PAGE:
The buffer holds a varying amount of shots depending on how fast you’re shooting. If in manual focus and shooting 60fps, you’ll fill the buffer at 49 shots, that’s less than a second. Did I mention it has dual UHS-II SD card slots? You’re gonna need it! If you’re at the 15fps, you fill it up at 103 frames, so that’s almost 7 full seconds there. Either way you shoot, it’s impressive.
This part really interests me, the multi-shot HighRes mode. It’ll create an 80MP Raw image by using the IBIS (In Body Image Stabilization) system to nudge the sensor to different positions to capture the space between the pixels. It does this by taking 8 frames very quickly and then combining them in camera.
Then there’s the hand-held mode, where it does the same thing with 16 total frames, but it only makes a 50MP image. Still, I’m loving the sound of this technology. The so-called limitations of the 4/3s sensor are all but eliminated now.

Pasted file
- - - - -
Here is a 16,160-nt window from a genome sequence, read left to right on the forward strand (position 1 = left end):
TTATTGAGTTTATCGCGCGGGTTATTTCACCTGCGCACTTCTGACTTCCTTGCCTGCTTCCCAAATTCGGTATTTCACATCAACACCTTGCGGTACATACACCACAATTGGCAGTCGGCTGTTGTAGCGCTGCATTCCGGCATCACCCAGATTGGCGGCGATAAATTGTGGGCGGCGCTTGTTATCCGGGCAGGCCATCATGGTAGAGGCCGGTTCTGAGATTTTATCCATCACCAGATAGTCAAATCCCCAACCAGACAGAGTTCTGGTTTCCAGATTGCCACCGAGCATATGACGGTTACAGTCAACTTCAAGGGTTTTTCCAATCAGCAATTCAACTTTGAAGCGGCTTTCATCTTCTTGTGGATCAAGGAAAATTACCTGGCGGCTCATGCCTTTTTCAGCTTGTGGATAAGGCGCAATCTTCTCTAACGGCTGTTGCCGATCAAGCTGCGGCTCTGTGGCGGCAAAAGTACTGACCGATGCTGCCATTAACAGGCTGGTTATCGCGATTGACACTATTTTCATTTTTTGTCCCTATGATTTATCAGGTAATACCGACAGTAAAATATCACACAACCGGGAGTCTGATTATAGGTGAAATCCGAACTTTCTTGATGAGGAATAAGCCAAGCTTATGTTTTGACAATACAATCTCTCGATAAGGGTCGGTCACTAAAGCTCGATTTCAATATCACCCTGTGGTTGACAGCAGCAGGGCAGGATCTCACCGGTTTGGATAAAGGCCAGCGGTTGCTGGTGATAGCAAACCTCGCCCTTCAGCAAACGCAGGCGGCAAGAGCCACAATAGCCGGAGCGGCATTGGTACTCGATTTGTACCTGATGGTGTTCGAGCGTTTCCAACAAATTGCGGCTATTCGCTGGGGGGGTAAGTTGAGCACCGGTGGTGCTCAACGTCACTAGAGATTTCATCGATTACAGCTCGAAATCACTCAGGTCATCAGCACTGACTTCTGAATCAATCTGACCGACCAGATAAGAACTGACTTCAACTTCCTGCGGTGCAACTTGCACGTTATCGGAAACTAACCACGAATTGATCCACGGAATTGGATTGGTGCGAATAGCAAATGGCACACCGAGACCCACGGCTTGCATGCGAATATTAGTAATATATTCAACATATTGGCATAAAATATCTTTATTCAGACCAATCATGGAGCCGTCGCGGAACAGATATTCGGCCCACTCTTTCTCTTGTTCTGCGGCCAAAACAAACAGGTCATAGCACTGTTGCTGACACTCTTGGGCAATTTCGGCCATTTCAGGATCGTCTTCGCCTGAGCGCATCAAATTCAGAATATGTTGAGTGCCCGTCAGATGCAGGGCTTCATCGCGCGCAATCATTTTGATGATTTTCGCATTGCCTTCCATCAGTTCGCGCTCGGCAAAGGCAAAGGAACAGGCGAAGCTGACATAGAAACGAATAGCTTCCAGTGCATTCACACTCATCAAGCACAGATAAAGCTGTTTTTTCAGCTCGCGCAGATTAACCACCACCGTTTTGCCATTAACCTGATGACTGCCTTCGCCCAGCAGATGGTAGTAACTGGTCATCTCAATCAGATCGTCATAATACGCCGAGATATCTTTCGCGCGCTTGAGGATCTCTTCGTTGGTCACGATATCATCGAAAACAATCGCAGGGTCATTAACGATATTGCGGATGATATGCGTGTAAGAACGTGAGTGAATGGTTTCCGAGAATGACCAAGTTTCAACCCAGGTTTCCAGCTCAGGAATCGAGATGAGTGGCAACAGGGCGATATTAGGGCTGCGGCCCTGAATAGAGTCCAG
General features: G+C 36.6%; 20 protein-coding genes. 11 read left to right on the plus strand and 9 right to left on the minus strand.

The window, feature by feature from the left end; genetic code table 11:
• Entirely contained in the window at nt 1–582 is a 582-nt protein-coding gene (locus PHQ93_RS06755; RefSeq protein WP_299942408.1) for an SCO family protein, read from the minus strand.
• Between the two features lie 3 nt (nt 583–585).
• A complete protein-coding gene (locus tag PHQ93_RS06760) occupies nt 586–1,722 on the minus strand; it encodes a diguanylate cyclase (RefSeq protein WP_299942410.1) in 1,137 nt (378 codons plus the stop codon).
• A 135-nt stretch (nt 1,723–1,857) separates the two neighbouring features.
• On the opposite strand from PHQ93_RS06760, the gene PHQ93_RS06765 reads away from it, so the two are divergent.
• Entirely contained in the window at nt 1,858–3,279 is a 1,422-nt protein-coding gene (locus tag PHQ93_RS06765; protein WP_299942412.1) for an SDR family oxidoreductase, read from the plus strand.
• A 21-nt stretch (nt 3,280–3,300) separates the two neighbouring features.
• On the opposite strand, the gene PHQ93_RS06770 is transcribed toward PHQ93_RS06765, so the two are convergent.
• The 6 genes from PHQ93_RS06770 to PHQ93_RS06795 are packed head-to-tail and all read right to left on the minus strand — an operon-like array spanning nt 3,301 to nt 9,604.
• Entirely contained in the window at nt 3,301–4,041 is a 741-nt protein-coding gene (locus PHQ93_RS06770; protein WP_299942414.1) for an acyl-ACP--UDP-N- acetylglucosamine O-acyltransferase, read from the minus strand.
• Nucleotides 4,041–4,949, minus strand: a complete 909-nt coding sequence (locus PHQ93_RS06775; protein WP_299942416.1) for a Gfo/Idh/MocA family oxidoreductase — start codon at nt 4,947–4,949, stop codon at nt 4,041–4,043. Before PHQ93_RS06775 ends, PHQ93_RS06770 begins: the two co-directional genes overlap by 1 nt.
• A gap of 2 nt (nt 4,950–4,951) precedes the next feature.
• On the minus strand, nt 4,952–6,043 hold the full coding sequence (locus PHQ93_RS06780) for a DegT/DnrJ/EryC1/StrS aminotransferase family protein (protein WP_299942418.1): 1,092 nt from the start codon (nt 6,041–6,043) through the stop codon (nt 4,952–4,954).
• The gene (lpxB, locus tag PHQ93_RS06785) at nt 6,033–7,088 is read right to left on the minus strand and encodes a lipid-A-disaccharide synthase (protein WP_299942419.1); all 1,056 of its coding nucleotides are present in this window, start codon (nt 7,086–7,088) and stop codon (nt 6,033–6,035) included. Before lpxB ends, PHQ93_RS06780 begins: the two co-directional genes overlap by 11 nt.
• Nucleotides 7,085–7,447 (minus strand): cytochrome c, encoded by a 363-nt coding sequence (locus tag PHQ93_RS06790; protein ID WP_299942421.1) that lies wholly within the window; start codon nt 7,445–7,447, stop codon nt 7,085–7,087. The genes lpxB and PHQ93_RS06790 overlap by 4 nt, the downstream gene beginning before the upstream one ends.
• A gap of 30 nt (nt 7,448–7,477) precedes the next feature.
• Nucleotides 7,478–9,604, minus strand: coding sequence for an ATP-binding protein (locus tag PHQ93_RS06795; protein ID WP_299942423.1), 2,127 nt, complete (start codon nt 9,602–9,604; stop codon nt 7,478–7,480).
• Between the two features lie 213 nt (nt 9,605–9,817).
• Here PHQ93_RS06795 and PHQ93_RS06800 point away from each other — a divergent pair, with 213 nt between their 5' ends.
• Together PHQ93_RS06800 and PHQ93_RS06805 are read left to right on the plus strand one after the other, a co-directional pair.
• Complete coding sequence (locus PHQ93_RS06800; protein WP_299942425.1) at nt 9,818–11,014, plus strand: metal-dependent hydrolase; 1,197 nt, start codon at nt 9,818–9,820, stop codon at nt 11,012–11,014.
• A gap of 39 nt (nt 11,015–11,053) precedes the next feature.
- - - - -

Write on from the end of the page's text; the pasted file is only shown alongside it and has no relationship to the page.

It has the live composite mode which will build up a scene over time such as star trails.
It also does in camera focus stacking.
OK, just take my money already!!! I love this camera.
Along with this camera they have also announced the 150-400 f/4.5 TC1.25x IS PRO lens.
This is a 300-800 equivalent length on a full-frame body, and it has a built in 1.25x extender. It can also be paired with a new 2x extender which would give you a 2000mm in full-frame speak. And they claim you can shoot it hand held due to the combination of the IBIS and the lens’ own stabilization.